Liberals lose yet another high-profile woman, yet still no action on gender


Mark Kenny, Australian National University

Liberal women must surely be asking why their party is so clear-eyed when facilitating the departure of competent women, and yet so mealy-mouthed about recruiting and promoting them.

Prominent among Prime Minister Scott Morrison’s comments on Kelly O’Dwyer’s retirement to pursue family life, was to say he supported his minister’s decision, and indeed supported all such choices by women.

Such clarity has been conspicuously absent from the Liberal Party’s leadership since its now widely accepted “women” problem came to the fore in 2018 amid claims of bullying, implied career threats, ingrained gender bias, and other generally oafish behaviour.

Even more opaque has been the Liberal Party’s puzzling refusal to broach any corrective action to address a powerful internal preference for men, when selecting candidates in winnable seats. This, despite a miserable return of just 13 female MPs of its 76 in the lower house after the 2016 election.

It is even worse now, and voters are on to it.

Not the first such departure

O’Dwyer is the second female Liberal from Victoria to call it quits in six months after her friend, the talented rookie backbencher Julia Banks, spectacularly called time on the party in the wake of Malcolm Turnbull’s brutal ouster.

Banks went to the cross bench to form a quartet of competent female moderates with past ties or sympathies to the centre-right – Banks, Kerryn Phelps, Rebekha Sharkie, and Cathy McGowan.

There have been other high-profile departures this term also on family grounds with two frontbenchers on the Labor side – former minister Kate Ellis, and rising star Tim Hammond – both bowing out.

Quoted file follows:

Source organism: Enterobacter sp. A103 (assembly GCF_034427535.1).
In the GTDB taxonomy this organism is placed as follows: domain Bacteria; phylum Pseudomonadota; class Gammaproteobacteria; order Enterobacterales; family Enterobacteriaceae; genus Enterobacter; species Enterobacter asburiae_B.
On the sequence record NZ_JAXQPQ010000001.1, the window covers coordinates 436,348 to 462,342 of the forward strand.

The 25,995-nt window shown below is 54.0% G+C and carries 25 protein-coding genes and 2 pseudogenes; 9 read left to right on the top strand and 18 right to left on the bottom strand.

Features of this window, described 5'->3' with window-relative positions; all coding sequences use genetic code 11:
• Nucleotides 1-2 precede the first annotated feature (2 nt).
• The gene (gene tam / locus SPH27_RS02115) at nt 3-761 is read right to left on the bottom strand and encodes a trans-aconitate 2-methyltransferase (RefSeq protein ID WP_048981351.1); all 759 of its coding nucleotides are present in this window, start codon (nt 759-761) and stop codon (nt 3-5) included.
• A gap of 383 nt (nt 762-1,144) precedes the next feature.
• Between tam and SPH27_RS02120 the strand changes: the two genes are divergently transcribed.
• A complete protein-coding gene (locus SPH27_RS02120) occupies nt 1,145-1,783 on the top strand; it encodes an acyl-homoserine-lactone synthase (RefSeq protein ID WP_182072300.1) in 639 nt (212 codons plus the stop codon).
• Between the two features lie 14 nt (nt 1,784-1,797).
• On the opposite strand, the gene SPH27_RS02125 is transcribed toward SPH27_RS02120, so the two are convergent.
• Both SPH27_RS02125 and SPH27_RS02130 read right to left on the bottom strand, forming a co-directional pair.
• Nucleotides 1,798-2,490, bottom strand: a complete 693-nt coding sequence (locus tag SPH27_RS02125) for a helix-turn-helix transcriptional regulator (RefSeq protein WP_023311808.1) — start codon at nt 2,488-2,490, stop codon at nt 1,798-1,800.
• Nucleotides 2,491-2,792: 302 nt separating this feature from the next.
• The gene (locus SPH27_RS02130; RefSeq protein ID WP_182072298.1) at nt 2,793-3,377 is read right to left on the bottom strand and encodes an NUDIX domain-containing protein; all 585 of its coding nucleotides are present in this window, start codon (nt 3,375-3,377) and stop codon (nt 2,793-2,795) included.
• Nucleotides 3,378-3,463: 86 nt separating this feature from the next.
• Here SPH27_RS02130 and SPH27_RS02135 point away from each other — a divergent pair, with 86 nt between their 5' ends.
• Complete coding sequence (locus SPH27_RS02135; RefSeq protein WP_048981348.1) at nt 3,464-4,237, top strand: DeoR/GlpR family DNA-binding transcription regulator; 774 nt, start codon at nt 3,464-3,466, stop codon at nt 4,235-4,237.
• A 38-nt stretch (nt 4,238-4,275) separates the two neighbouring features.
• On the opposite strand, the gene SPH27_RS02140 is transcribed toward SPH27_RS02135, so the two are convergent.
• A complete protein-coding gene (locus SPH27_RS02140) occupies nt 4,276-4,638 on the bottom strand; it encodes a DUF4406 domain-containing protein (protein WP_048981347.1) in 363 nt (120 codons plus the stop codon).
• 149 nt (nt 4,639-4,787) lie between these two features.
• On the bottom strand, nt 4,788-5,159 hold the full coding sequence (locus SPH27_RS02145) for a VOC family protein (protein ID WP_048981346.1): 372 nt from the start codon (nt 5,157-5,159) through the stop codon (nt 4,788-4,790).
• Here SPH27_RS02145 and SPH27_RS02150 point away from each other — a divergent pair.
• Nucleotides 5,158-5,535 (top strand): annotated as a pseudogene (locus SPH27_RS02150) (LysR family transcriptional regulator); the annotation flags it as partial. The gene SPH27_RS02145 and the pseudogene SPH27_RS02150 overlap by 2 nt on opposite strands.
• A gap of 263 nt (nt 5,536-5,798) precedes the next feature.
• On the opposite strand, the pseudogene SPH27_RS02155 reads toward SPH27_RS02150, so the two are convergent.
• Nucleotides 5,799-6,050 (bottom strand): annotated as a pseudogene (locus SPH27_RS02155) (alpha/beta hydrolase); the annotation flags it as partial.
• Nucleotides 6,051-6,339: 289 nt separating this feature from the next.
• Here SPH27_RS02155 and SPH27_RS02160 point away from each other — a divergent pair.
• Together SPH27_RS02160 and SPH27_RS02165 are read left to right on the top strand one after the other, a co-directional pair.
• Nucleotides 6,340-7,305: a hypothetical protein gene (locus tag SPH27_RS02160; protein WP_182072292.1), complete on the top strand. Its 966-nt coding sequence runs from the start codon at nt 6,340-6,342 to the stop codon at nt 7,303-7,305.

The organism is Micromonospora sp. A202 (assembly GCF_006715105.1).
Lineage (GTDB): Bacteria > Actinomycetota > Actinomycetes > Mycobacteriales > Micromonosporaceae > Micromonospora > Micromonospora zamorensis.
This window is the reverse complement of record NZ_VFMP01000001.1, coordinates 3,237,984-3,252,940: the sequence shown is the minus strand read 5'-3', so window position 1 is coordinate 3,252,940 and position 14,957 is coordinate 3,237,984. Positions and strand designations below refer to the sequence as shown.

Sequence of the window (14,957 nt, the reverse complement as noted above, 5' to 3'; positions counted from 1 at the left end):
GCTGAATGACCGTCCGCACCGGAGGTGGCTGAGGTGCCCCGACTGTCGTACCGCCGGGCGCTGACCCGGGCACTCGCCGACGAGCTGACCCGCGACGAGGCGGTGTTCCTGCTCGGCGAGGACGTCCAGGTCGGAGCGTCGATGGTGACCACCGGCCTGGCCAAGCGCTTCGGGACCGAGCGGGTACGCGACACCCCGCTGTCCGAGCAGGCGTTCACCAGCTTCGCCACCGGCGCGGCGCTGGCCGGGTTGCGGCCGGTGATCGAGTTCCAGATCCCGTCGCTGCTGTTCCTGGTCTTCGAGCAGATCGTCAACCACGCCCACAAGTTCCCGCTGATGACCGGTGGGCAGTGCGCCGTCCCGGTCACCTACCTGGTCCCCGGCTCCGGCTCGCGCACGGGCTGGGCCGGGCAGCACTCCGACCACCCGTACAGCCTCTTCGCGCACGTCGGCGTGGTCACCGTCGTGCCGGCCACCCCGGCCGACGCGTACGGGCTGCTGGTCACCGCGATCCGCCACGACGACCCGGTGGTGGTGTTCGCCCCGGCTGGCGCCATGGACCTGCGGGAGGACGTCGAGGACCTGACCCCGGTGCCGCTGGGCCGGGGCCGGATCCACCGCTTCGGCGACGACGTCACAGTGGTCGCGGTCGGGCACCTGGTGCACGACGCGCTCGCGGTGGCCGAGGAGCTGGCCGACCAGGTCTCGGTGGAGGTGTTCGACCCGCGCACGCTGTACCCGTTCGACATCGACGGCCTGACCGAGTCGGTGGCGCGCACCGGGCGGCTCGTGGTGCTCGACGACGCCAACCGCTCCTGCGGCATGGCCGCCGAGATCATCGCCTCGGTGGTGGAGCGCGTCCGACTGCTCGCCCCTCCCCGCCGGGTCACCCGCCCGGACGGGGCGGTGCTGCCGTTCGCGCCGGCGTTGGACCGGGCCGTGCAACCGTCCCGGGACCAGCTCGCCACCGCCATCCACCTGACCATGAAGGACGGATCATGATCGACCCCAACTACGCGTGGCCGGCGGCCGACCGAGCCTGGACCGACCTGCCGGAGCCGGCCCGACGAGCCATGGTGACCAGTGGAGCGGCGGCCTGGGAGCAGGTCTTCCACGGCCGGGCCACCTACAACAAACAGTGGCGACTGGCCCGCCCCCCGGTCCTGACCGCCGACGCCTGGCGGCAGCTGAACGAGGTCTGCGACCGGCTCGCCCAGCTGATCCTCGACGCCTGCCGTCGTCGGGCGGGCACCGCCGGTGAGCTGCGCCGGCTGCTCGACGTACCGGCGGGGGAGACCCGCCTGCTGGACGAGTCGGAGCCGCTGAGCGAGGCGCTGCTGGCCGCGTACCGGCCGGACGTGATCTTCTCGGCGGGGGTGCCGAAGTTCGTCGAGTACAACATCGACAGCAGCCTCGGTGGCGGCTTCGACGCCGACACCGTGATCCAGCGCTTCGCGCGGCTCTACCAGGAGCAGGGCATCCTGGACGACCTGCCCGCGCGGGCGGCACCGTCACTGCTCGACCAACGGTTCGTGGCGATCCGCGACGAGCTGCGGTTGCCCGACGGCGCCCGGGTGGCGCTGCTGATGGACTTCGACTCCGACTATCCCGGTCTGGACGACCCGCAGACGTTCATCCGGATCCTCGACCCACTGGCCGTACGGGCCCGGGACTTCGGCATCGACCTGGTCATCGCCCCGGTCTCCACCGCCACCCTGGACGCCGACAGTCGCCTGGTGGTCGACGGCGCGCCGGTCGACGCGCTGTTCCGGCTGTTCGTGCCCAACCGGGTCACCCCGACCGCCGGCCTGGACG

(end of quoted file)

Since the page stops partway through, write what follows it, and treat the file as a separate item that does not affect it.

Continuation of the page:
That federal politics is hard on families and relationships is hardly news, but the slew of resignations / defections underscores how little has been done to change things.

And poignant, given her portfolio

In any event, O’Dwyer’s retreat is arguably the most pointed given the current debate, her particular government portfolio, her hard-won ministerial seniority, and her party’s woes.

It makes Liberal retention of her previously safe Melbourne seat of Higgins somewhere between problematic and unlikely.

On the social media platform Twitter where cynicism and vitriol flows freely from people hiding behind false identities, her departure has been met with some appallingly personal abuse, exaggerated outrage, and claims she was merely a rat leaving a sinking ship.

It is true that retaining the seat would have been no certainty even with O’Dwyer still as the candidate, especially given Victoria’s recent anti-conservative tendencies in state election races, but with a new candidate, the Liberal jewel is undoubtedly more vulnerable.

Feminists will be aggrieved to see another senior woman go but they might also be quietly disappointed in her stated reasons.

In contradistinction to some of her predecessors, O’Dwyer, did substantive work as minister for women, and unlike some, gave the impression of actually believing in the mission.

She also garnered respect from across the aisle and within the press gallery as a person of warmth and humility – stand-out qualities on Capital Hill.

It is a portfolio she believed in